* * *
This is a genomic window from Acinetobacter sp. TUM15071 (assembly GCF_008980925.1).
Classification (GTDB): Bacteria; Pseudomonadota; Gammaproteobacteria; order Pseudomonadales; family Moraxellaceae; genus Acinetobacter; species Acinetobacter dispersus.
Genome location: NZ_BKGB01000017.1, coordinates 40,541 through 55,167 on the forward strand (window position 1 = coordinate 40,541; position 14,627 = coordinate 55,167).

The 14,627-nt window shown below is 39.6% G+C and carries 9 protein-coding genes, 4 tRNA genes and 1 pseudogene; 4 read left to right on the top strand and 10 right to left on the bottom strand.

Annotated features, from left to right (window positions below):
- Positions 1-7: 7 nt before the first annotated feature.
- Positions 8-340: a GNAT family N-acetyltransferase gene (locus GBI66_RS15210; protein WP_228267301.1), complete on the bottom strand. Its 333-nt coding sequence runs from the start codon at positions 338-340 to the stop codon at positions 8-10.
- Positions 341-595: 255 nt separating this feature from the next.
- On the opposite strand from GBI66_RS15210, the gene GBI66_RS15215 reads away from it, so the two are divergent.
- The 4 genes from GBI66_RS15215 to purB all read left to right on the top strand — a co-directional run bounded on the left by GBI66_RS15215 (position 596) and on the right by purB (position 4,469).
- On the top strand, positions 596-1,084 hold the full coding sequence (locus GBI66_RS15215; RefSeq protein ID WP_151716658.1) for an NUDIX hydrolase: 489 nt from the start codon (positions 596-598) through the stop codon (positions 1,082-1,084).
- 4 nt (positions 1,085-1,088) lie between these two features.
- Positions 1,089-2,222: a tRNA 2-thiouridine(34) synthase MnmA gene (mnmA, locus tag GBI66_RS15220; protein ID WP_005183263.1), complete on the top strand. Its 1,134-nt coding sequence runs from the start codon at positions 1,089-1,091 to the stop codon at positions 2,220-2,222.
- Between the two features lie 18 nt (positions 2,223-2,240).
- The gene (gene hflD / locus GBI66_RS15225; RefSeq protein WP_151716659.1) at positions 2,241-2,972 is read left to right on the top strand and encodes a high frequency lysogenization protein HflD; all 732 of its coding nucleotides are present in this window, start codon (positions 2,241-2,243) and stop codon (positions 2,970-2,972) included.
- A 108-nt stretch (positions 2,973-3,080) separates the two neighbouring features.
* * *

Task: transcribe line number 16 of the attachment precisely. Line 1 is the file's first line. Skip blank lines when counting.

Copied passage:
- A 108-nt stretch (positions 2,973-3,080) separates the two neighbouring features.